Pensions World QE Article
by Dr. Ros Altmann
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The Bank of England’s policy of ‘Quantitative Easing’ (QE), is a huge monetary experiment with dangerous and damaging side-effects for UK pensions which are being insufficiently appreciated by policymakers.
Having exhausted its capacity for conventional monetary policy as short-term interest rates approached zero, the Bank still wanted to add more stimulus. It therefore embarked on QE, which aims to lower long-term interest rates by buying government bonds with newly-created central bank money.
The idea is that the money received by sellers of gilts (often pension funds or other institutional investors) will be deposited in their bank accounts. This increase in bank deposits is supposed to increase bank lending to UK businesses and stimulate the economy. In addition, the Bank expects gilt-sellers to also reinvest in other, more risky assets such as equities, to help the economy.
That is the theory, but there is precious little evidence QE is actually working. The economy has been flatlining, inflation has risen and bank lending has fallen. In fact, no one really knows whether QE will work as intended. Many investors have reinvested the money overseas – thereby boosting other countries’ economies rather than our own. This has also weakened sterling, boosted commodity prices and contributed to high inflation, which itself has sapped consumer confidence and harmed economic growth.
In fact, the damaging side-effects of QE may have offset the expected beneficial economic impacts and actually could be depressing, rather than boosting growth.
The £325billion already committed to QE means the Bank of England will have purchased gilts to the equivalent of more than one fifth of UK GDP and well over a third of the total value of UK gilts issued. Such vast purchases have pushed up gilt prices and pushed down the long-term interest rates which underpin UK pensions.
Since QE started, pensions have suffered across the board. The lower gilt yields fall, the larger defined benefit pension liabilities become. A 2% fall in long-term interest rates increases liabilities by around 40% (assuming a scheme with 20 year duration). So the impact of falling bond yields is substantial – the NAPF estimates QE has already worsened scheme funding by £90bn – and means sponsoring companies have to divert resources away from their business, in order to shore up their pension scheme, which harms growth.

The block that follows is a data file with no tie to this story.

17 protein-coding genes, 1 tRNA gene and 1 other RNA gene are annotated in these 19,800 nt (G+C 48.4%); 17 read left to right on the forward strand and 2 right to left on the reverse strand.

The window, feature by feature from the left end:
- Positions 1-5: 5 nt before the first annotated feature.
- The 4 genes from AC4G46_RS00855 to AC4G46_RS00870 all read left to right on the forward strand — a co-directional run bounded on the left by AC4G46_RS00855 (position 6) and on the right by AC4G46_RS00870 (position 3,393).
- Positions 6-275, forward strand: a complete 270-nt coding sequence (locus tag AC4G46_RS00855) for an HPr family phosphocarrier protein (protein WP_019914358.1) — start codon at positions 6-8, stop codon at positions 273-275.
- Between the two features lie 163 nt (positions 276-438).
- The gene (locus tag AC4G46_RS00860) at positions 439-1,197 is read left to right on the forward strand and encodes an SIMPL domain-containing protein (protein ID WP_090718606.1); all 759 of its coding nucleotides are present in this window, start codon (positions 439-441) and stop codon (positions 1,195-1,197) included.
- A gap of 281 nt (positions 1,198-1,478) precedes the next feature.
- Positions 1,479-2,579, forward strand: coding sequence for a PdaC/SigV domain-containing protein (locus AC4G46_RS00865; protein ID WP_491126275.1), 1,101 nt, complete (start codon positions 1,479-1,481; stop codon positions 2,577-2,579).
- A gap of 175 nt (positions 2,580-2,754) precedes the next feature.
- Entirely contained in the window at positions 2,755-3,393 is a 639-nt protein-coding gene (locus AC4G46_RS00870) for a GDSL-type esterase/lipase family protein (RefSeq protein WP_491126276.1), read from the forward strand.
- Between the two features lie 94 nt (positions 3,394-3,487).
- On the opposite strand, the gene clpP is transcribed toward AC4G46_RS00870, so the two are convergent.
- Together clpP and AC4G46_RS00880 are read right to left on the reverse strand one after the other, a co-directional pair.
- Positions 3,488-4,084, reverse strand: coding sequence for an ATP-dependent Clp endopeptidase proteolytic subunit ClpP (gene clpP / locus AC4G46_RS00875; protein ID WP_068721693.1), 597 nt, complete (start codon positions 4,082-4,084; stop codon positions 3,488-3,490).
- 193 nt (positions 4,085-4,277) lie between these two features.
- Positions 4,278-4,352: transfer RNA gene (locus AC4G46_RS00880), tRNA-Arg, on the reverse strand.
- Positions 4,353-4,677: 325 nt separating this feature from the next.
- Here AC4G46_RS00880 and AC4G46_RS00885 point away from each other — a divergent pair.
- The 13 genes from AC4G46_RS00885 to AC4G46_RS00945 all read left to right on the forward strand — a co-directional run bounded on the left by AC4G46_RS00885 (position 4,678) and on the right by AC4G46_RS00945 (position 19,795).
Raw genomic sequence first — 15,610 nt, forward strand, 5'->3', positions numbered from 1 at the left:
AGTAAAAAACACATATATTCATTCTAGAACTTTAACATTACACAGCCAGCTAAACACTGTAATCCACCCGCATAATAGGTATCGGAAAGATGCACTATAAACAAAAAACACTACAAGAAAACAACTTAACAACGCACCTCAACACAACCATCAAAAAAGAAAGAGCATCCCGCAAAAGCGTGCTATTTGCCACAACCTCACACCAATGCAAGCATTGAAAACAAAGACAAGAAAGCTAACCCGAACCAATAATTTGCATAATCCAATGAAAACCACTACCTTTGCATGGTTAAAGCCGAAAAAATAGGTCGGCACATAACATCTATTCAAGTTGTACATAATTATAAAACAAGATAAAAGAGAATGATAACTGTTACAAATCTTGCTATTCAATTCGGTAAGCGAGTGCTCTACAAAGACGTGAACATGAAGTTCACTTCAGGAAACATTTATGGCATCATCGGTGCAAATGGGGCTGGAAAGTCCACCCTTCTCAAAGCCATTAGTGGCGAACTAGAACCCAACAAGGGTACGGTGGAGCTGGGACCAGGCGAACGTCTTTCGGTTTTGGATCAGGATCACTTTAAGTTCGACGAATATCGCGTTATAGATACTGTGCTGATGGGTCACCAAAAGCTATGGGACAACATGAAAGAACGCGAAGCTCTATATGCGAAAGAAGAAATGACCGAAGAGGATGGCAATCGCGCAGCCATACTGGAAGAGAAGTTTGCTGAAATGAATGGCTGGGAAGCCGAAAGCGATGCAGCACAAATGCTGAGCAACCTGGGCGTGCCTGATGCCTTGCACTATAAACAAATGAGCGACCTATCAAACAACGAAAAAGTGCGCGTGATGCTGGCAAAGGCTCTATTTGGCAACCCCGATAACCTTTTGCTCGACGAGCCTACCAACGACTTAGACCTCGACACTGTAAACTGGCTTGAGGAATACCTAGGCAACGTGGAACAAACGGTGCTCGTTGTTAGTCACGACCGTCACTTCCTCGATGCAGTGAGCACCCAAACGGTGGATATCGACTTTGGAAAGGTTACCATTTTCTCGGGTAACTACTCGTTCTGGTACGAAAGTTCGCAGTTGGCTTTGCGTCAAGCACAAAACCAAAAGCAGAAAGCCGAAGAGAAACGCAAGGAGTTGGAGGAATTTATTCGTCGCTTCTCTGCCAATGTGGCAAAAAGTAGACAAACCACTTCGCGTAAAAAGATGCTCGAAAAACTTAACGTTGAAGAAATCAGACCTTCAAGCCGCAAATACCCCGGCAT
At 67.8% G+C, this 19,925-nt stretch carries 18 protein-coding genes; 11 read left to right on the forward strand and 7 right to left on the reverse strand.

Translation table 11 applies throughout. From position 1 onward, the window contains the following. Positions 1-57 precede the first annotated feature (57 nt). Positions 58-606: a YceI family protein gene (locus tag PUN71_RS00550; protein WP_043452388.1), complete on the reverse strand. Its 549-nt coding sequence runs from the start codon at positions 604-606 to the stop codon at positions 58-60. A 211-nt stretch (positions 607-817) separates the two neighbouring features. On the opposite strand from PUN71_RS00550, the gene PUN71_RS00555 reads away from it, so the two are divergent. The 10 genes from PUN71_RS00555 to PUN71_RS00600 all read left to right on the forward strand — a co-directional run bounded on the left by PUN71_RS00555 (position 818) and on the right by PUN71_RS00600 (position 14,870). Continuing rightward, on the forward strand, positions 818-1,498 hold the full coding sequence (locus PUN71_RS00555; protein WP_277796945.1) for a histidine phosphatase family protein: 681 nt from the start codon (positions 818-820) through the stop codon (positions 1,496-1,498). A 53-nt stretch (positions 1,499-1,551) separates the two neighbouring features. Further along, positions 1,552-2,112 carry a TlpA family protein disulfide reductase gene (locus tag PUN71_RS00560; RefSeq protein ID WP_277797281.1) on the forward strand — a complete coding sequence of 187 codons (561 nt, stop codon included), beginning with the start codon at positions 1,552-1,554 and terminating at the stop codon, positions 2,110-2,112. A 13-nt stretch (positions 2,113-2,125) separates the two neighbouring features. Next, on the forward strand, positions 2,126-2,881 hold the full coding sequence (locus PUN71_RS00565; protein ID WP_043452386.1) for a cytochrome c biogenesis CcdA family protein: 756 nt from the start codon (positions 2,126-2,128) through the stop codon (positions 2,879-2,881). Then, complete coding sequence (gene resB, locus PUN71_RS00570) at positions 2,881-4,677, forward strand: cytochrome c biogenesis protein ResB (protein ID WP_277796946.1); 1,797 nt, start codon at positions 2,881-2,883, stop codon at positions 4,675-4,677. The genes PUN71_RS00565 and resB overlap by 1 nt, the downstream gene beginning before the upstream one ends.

The Bank of England has defended QE by suggesting it has boosted equity values and other risk assets (or caused them to fall less than they might otherwise have done), so pension funds equity or other assets have risen in value however, the rise in liabilities has been far greater than any such effects.
QE has also damaged defined contribution pensions. Anyone recently, or soon-to-be retired, who has to buy an annuity, will be permanently poorer for the rest of their life, since lower gilt yields mean lower annuity income. Since 2008, annuity rates have plunged by over 20%. Around half a million annuities are bought each year, leaving these pensioners with lower incomes and less money to spend.
And those in income drawdown cannot escape QE either. The amount they can withdraw from their pension fund each year is set by the Government Actuary’s Department (the GAD rate) and the lower gilt yields fall, the lower the GAD rate. Therefore, QE is reducing the incomes of large numbers of retirees, lowering economic growth, as increasing numbers of people have less money to spend.
Overall, QE has been dreadful for pension funds and pensions. This monetary experiment may also be causing a new asset bubble in the supposed-to-be ‘risk-free’ asset which underpins all other asset markets. As the UK pension system is far more dependent on government bond yields than other countries, and given our demographic profile, the Bank of England should not ignore these effects. QE needs to be urgently reconsidered.
Dr. Ros Altmann
21 March 2012